Tech firms need to cut back spending

October 10, 2008 9:15:25 PM PDT
Technology stocks haven't been hit quite as hard as some other sectors of the market, but now tech firms are now beginning to get squeezed, by their biggest investors.

Sequoia Capital's PowerPoint presentation is now on the web. It opened with a visual statement: the good times are gone. 55 slides followed with some attempts at humor but mostly a doomsday message for startups needing time and money. You won't get it.

Steve Westly runs his own venture capital firm. He's also California's former controller and a gubernatorial candidate. His view is not as dire as Sequoia's, but agrees start ups need to be lean.

"You need to be incredibly disciplined in your spending, if you're not at profitability yet, get to break even, you need to run a tight ship," says Westly.

Business consultants say the economy and tight credit market mean we'll be seeing firms of all sizes cut costs.

"When you're in an uncertain environment like this, you'll expect a certain level of pulling back and probably an overreaction," says Kimball Norup, a business consultant.

The slideshow indicates partners at Sequoia Capital told their portfolio companies that only the quickest will survive and that everyone should be ready to hunker down for the long haul warning the downturn could last 15 years. Not everyone in Silicon Valley is buying that prediction.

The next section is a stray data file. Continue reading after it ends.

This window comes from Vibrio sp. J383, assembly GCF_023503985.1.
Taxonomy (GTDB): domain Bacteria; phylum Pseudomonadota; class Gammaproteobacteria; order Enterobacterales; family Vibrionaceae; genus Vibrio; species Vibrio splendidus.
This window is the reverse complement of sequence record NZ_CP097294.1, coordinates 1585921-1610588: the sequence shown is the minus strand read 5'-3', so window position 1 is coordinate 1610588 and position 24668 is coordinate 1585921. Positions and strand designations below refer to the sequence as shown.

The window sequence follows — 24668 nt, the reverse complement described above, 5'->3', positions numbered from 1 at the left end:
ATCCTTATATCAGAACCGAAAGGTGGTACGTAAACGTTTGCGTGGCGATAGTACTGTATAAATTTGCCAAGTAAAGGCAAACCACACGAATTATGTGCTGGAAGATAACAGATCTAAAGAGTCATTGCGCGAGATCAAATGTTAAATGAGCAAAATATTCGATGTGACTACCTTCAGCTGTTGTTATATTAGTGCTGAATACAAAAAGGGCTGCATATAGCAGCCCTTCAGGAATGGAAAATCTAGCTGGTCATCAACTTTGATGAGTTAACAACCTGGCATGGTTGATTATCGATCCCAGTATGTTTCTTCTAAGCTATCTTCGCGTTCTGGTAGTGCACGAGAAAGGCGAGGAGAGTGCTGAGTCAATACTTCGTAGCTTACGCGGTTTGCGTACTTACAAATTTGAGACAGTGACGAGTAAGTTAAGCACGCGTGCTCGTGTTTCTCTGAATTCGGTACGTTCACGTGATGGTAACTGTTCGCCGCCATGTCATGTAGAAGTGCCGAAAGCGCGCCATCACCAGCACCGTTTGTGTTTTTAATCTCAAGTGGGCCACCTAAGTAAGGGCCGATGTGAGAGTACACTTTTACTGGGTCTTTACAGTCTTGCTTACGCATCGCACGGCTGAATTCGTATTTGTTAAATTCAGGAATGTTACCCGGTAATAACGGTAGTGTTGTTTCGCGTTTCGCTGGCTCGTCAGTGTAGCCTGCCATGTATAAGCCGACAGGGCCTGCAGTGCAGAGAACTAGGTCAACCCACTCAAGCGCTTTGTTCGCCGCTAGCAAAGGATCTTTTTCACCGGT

"I don't know how you could say 15 years. They couldn't call it six months ago that this was going to happen, so I don't know how they can call the recovery. I actually think you're going to see some buying pretty soon. I think we're hitting bottom," says Bill Watkins, the CEO of Seagate Technology.

Watkins of Seagate Technology says his company will be diligent with costs but also on the lookout for acquisition opportunities. For solid companies, the money is out there-almost in hiding.

"Businesses in Silicon Valley still have capital available to them. Bank of America just did a raise of $10 billion. Our capital position is strong," says Kevin Gillis, from Bank of America's Business Division.

It seems everyone agrees cash is king and the costs of borrowing are going up, at a time when just about every other arrow is red and going down.


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